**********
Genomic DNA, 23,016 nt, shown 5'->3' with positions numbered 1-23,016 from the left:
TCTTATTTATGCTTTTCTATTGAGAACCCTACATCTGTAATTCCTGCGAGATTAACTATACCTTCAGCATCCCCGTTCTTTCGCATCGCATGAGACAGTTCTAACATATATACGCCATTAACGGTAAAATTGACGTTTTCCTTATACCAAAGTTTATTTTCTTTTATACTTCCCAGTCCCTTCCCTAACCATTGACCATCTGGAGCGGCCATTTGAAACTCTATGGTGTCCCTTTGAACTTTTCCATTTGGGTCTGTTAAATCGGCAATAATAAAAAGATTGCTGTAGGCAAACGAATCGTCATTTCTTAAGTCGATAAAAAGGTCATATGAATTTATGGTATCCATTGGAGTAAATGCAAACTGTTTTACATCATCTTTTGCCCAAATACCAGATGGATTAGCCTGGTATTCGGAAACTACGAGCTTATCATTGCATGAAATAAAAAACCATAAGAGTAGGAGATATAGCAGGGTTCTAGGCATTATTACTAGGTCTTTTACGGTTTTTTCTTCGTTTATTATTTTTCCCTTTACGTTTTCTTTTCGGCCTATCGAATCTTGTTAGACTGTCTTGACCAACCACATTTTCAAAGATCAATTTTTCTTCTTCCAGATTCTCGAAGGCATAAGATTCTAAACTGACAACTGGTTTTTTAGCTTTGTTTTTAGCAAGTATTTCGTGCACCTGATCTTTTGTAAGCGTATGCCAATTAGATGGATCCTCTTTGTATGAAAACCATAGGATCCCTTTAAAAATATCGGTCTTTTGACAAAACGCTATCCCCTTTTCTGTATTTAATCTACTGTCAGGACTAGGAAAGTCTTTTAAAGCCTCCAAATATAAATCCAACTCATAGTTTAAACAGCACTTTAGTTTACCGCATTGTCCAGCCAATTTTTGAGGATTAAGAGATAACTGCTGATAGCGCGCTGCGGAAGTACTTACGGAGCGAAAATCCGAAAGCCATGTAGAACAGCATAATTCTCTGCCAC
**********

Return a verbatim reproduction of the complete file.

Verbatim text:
Genomic DNA, 23,016 nt, shown 5'->3' with positions numbered 1-23,016 from the left:
TCTTATTTATGCTTTTCTATTGAGAACCCTACATCTGTAATTCCTGCGAGATTAACTATACCTTCAGCATCCCCGTTCTTTCGCATCGCATGAGACAGTTCTAACATATATACGCCATTAACGGTAAAATTGACGTTTTCCTTATACCAAAGTTTATTTTCTTTTATACTTCCCAGTCCCTTCCCTAACCATTGACCATCTGGAGCGGCCATTTGAAACTCTATGGTGTCCCTTTGAACTTTTCCATTTGGGTCTGTTAAATCGGCAATAATAAAAAGATTGCTGTAGGCAAACGAATCGTCATTTCTTAAGTCGATAAAAAGGTCATATGAATTTATGGTATCCATTGGAGTAAATGCAAACTGTTTTACATCATCTTTTGCCCAAATACCAGATGGATTAGCCTGGTATTCGGAAACTACGAGCTTATCATTGCATGAAATAAAAAACCATAAGAGTAGGAGATATAGCAGGGTTCTAGGCATTATTACTAGGTCTTTTACGGTTTTTTCTTCGTTTATTATTTTTCCCTTTACGTTTTCTTTTCGGCCTATCGAATCTTGTTAGACTGTCTTGACCAACCACATTTTCAAAGATCAATTTTTCTTCTTCCAGATTCTCGAAGGCATAAGATTCTAAACTGACAACTGGTTTTTTAGCTTTGTTTTTAGCAAGTATTTCGTGCACCTGATCTTTTGTAAGCGTATGCCAATTAGATGGATCCTCTTTGTATGAAAACCATAGGATCCCTTTAAAAATATCGGTCTTTTGACAAAACGCTATCCCCTTTTCTGTATTTAATCTACTGTCAGGACTAGGAAAGTCTTTTAAAGCCTCCAAATATAAATCCAACTCATAGTTTAAACAGCACTTTAGTTTACCGCATTGTCCAGCCAATTTTTGAGGATTAAGAGATAACTGCTGATAGCGCGCTGCGGAAGTACTTACGGAGCGAAAATCCGAAAGCCATGTAGAACAGCATAATTCTCTGCCAC